Oroville nears agreement for water right

OROVILLE – Oroville has been working on getting a transfer of the water right it acquired from Veranda Beach Resorts...

OROVILLE – Oroville has been working on getting a transfer of the water right it acquired from Veranda Beach Resorts and their predecessors for nearly seven years – that process may soon be reality if Oroville can put a little money aside for conservation.

Rod Noel, Oroville Superintendent of Public Works, told the city council at their Dec. 16 meeting that the state Department of Ecology may look more favorably toward issuing the city a permit if they write conservation into their request.

In the past, according to Noel, the city wanted to pump water from one of the city wells to supply water to those living on the east side of Lake Osoyoos using the resort’s water right, however, Ecology said that they were two separate water sources – one fed by the Similkameen River and the other by the lake and other sources.

“We hired Aspect Consulting to work with Ecology to issue the transfer,” said Noel. “We looked at going through OCPI in an effort to show an ‘overriding good to the public’ as a reason to make the transfer… but we got challenged a couple times by environmental groups.”

So rather than go through the other process, Noel said Ecology might allow a transfer to the city’s well number 4 if a “conservation aspect” was added to the request. The city’s consultant recommended four items, which included a system-wide outreach to water users during low flow periods of the Similkameen; an increase in rates for excess use to enhance water conservation; pledging a portion of the rate increase to fund a water use conservation program and replacing appliances and city equipment with water efficient ones when they are need of replacing.

“What’s our time frame?” asked mayor pro temp Walt Hart.

“He felt we could get the permit issued by the end of the year,” replied Noel.

Councilman Ed Naillon wanted to know if the city had been considering a rate increase prior to this information.

“And will the rate increase be even larger based on this letter?” he asked. “Will we have to do a rate increase just to lubricate this water permit?”

Naillon was told that the city had been talking about a rate increase because there hadn’t been one for a couple of years – however, a special increase for the east side water users could be done in order to get the permit for their part of the water system. Water rates are already different depending on whether the customer lives in the city, or on the west or east side of the lake, explained Clerk JoAnn Denney.

Noel added that Oroville’s rates remained considerably lower than other nearby communities.

“We have to keep our rates affordable based on our population, not Omak’s,” said Naillon.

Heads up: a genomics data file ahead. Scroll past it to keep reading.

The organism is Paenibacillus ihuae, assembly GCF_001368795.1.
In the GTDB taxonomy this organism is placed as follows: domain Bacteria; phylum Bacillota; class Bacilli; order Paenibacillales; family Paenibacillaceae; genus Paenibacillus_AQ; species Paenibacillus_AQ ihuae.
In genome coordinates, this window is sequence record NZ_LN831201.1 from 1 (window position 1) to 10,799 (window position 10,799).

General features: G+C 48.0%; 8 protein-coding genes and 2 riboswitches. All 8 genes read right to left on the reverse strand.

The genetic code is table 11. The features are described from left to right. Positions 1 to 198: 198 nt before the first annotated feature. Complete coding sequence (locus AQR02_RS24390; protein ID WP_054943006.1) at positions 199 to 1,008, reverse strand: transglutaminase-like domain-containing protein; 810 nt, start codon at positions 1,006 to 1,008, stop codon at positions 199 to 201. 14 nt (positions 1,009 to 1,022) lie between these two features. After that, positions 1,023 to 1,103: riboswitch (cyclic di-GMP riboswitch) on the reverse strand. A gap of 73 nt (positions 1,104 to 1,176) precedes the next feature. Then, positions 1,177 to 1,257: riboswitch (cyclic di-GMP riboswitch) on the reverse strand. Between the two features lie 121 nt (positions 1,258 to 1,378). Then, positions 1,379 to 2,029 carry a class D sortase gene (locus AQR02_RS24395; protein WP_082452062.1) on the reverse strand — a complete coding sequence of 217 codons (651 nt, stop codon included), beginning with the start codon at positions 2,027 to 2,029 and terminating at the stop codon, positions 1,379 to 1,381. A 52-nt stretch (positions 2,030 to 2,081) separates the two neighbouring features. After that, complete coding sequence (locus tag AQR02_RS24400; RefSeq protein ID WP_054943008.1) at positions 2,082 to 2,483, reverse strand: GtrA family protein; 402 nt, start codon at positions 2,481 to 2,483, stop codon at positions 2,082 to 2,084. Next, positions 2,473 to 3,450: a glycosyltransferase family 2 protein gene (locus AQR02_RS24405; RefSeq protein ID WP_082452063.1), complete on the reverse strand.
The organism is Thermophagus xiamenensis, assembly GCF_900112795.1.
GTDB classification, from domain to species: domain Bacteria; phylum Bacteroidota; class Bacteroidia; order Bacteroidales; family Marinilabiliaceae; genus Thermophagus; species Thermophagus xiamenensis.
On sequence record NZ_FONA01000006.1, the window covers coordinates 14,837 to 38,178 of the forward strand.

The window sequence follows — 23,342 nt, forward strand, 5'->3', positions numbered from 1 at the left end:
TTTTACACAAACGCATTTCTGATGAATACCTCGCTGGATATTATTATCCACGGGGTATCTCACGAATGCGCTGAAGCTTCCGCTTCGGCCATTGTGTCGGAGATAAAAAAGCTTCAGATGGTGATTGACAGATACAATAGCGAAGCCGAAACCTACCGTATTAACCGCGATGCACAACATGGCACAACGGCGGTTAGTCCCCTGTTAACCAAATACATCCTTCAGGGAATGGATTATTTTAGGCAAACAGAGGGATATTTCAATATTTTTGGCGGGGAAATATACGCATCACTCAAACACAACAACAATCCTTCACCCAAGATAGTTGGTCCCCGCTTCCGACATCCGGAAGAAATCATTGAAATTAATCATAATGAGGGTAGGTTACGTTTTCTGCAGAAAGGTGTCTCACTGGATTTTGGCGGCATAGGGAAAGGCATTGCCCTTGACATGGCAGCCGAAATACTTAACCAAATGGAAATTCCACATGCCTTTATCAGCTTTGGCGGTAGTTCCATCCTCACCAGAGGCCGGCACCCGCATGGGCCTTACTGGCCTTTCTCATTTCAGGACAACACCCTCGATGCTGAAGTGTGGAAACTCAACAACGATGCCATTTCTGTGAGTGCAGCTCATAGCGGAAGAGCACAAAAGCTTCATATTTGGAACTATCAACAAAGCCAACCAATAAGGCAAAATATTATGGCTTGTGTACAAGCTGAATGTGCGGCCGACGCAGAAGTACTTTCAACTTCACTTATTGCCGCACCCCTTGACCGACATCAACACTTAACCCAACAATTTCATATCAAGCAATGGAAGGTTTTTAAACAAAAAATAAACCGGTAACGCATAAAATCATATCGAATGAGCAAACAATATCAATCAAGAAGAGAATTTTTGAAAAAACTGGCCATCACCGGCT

Noel said the wording of the letter was purposely vague, while Naillon and the other council members said they would like to see it more spelled out.

If we can’t get it done by next council, we can’t get it done. I just think our consultant would like to get it done while they’re (Ecology) in the mood,” said Noel. “We are already committed by state law through the Department of Health at 10 percent conservation.”

Naillon said, “Doesn’t seem Ecology has given us much guidance on how much we need to commit. It seems they will take as much as we can commit,” said Naillon.

“I agree we need to get it done, but we definitely have to watch our language,” said Councilman Jon Neal.

Patrol Car

Police Chief Todd Hill discussed purchasing another patrol car to replace one that has been costing the city a lot in repair costs.

“I’ve been looking around and think one that is for sale, a Washington State Patrol car, a 2008 Ford Crown Victoria, with 114,000 miles might be the way to go. The transmission was replaced in 2013 and the car has been well maintained,” said Hill, adding that the asking price is $2,275.

Since the item was in Hill’s budget the council gave their approval.

“The other thing with our department is the Tasers are getting old, they were purchased by Randy Wheat and the company says they will no longer replace or repair them,” said Hill. “If the Tasers don’t work than that gives us no other non-lethal option but the baton.”

Hill told the council he would like to purchase four Tasers with accessories like battery packs and holsters. The cost he said would be roughly $3,914 and would come from seized money.

“Do you have enough to do both the car and the Tasers?” asked Hart.

Hill answered that he did and that the Police Committee had already recommended the department make the purchases.

“Since it is already in the budget we don’t need a motion,” said Hart.

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